To do studies on marijuana in the United States today, you need two important things.
First of all, you need marijuana. And marijuana is illegal. You see the problem. Scientists can get research marijuana from a special farm in Mississippi, which is astonishingly located in the middle of the Ole Miss campus, but it is challenging. When I visited this year, there was no marijuana being grown.
The second thing you need is approval, and the scientists I interviewed kept reminding me how tedious that can be. While a cancer study may first be evaluated by the National Cancer Institute, or a pain study may go through the National Institute for Neurological Disorders, there is one more approval required for marijuana: NIDA, the National Institute on Drug Abuse. It is an organization that has a core mission of studying drug abuse, as opposed to benefit.
Stuck in the middle are the legitimate patients who depend on marijuana as a medicine, oftentimes as their only good option.
Keep in mind that up until 1943, marijuana was part of the United States drug pharmacopeia. One of the conditions for which it was prescribed was neuropathic pain. It is a miserable pain that's tough to treat. My own patients have described it as "lancinating, burning and a barrage of pins and needles." While marijuana has long been documented to be effective for this awful pain, the most common medications prescribed today come from the poppy plant, including morphine, oxycodone and dilaudid.
Here is the problem. Most of these medications don't work very well for this kind of pain, and tolerance is a real problem.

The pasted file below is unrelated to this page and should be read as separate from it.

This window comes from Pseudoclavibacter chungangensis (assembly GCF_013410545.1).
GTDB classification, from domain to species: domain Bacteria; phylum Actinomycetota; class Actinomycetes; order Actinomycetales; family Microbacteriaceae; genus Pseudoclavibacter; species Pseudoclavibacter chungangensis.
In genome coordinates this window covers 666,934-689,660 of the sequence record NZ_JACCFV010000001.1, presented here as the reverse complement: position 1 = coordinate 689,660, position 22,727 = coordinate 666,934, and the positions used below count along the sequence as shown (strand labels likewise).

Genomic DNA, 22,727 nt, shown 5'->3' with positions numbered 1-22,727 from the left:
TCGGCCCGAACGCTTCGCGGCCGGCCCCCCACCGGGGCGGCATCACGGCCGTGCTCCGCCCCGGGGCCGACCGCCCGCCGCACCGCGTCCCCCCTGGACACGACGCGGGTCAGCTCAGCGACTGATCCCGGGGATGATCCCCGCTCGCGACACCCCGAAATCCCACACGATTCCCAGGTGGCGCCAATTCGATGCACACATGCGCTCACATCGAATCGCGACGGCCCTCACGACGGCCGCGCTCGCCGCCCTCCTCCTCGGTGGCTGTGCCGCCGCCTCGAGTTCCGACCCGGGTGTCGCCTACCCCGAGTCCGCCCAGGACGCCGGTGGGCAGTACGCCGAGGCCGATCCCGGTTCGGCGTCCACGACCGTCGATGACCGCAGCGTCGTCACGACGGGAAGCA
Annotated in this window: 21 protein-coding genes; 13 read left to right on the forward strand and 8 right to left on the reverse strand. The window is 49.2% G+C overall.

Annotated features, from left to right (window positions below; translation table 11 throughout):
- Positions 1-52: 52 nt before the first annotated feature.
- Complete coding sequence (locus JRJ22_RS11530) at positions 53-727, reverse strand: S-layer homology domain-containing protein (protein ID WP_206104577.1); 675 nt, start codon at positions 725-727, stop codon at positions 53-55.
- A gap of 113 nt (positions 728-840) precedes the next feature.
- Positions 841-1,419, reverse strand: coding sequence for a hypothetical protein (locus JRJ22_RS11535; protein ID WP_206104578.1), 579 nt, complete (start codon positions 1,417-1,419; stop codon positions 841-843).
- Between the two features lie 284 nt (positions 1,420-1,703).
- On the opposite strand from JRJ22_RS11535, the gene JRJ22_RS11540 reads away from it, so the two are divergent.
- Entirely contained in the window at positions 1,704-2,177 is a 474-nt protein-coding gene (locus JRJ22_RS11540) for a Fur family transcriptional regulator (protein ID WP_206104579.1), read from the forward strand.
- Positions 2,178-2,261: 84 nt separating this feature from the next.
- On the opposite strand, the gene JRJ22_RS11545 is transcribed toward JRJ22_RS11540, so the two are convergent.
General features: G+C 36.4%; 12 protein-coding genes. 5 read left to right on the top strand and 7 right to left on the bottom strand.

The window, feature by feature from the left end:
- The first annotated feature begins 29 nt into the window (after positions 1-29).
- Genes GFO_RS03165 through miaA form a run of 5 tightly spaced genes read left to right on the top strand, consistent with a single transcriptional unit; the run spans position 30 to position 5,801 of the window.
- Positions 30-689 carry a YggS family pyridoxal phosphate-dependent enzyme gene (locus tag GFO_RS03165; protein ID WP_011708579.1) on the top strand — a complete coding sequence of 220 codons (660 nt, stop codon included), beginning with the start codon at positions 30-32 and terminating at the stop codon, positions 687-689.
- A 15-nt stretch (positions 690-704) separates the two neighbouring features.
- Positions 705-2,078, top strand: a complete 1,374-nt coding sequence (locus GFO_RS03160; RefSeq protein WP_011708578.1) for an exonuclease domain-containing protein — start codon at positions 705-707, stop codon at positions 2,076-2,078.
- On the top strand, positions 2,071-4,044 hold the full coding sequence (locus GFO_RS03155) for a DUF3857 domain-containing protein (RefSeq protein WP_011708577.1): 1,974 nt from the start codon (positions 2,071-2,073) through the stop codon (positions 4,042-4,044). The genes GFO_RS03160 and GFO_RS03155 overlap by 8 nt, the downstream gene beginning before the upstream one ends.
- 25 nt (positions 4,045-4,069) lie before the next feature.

Most frightening to me is that someone dies in the United States every 19 minutes from a prescription drug overdose, mostly accidental. Every 19 minutes. It is a horrifying statistic. As much as I searched, I could not find a documented case of death from marijuana overdose.
It is perhaps no surprise then that 76% of physicians recently surveyed said they would approve the use of marijuana to help ease a woman's pain from breast cancer.
When marijuana became a schedule 1 substance, there was a request to fill a "void in our knowledge." In the United States, that has been challenging because of the infrastructure surrounding the study of an illegal substance, with a drug abuse organization at the heart of the approval process. And yet, despite the hurdles, we have made considerable progress that continues today.
Looking forward, I am especially intrigued by studies like those in Spain and Israel looking at the anti-cancer effects of marijuana and its components. I'm intrigued by the neuro-protective study by Lev Meschoulam in Israel, and research in Israel and the United States on whether the drug might help alleviate symptoms of PTSD. I promise to do my part to help, genuinely and honestly, fill the remaining void in our knowledge.
Citizens in 20 states and the District of Columbia have now voted to approve marijuana for medical applications, and more states will be making that choice soon. As for Dr. Roger Egeberg, who wrote that letter in 1970, he passed away 16 years ago.
I wonder what he would think if he were alive today.